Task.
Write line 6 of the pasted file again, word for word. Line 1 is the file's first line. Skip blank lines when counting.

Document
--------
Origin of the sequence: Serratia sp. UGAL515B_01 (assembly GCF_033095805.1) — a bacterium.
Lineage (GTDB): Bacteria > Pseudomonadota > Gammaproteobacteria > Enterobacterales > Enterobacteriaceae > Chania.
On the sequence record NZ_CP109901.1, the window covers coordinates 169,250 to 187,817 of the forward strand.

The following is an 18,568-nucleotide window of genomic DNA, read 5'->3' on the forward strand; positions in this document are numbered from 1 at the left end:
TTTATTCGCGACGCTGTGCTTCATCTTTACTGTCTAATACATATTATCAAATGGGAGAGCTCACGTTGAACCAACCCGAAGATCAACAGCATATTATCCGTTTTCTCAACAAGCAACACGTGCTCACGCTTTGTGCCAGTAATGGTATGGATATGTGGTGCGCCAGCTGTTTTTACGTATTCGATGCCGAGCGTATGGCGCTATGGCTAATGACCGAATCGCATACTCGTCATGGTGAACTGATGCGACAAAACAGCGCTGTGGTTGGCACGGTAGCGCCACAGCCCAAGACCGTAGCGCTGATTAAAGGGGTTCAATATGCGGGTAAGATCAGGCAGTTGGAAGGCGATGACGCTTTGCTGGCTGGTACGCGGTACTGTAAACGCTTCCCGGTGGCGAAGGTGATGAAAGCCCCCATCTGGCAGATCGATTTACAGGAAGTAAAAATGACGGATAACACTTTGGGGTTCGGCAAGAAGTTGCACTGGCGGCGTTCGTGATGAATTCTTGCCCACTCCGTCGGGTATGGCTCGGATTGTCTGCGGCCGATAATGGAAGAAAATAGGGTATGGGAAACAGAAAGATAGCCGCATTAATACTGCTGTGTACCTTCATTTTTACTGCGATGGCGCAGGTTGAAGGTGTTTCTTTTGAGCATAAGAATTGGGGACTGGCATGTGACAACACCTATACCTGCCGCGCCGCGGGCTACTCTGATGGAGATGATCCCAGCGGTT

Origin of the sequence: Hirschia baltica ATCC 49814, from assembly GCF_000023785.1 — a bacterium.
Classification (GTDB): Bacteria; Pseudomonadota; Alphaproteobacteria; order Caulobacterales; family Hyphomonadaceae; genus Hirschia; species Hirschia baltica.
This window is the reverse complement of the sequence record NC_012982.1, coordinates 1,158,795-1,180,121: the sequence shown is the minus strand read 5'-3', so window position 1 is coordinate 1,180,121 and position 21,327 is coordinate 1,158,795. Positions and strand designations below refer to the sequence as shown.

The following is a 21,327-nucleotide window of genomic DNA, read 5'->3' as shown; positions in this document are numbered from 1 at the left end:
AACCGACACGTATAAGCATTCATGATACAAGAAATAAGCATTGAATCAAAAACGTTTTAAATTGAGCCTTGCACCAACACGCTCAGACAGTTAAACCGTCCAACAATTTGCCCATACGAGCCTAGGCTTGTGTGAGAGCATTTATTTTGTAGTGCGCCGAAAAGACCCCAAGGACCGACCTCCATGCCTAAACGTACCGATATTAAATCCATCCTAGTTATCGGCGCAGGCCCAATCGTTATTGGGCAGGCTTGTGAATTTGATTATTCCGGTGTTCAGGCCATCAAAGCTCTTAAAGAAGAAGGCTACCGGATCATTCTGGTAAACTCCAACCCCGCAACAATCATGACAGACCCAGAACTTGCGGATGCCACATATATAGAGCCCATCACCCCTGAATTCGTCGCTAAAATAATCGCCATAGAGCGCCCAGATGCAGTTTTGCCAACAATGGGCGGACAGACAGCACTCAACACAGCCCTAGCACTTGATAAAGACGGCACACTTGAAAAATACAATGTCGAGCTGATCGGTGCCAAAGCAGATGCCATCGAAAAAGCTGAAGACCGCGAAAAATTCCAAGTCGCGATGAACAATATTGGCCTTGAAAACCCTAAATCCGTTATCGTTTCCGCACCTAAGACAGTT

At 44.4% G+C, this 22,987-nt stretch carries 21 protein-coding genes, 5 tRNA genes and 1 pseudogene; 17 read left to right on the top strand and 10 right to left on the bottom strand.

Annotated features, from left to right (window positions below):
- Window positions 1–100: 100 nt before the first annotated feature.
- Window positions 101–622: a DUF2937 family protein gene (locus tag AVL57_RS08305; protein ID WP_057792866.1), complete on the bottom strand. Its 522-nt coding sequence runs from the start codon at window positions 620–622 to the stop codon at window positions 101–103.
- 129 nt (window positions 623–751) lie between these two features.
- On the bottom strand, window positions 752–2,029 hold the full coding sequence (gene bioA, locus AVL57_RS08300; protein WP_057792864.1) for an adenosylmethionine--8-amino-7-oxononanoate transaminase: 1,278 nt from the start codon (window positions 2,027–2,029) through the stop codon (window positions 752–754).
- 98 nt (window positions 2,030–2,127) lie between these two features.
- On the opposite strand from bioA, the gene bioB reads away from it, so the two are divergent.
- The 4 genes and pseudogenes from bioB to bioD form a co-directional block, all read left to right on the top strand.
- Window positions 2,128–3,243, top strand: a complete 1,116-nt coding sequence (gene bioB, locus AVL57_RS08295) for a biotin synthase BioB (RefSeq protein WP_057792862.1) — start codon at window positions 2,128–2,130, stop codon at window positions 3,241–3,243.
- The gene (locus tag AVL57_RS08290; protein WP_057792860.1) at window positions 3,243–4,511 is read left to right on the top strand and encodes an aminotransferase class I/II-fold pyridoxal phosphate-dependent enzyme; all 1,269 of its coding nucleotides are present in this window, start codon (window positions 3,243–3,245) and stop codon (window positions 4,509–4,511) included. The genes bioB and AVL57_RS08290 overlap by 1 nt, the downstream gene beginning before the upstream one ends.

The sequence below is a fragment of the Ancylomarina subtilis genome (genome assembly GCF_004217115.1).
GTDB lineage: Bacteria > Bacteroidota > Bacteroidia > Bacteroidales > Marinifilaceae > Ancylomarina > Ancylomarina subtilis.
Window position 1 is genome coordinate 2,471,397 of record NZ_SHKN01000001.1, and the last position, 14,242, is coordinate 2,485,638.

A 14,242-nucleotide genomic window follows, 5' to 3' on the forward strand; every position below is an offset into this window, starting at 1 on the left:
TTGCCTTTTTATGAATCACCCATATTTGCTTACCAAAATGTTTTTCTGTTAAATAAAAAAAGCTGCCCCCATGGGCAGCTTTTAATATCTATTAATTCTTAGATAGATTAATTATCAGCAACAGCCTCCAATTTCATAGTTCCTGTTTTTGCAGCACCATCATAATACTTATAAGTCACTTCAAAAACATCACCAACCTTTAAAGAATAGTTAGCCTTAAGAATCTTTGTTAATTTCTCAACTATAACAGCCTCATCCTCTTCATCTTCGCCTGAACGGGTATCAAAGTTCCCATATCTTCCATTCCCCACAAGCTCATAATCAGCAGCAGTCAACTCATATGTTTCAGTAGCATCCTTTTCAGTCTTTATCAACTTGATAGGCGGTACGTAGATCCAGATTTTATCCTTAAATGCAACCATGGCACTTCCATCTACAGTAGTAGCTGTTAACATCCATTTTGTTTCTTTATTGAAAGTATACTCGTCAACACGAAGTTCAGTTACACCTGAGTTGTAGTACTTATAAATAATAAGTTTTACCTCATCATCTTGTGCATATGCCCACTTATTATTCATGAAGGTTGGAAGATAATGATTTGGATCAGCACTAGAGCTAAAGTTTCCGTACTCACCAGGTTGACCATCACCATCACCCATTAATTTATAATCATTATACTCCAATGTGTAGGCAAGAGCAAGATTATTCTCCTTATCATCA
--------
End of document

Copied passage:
Origin of the sequence: Hirschia baltica ATCC 49814, from assembly GCF_000023785.1 — a bacterium.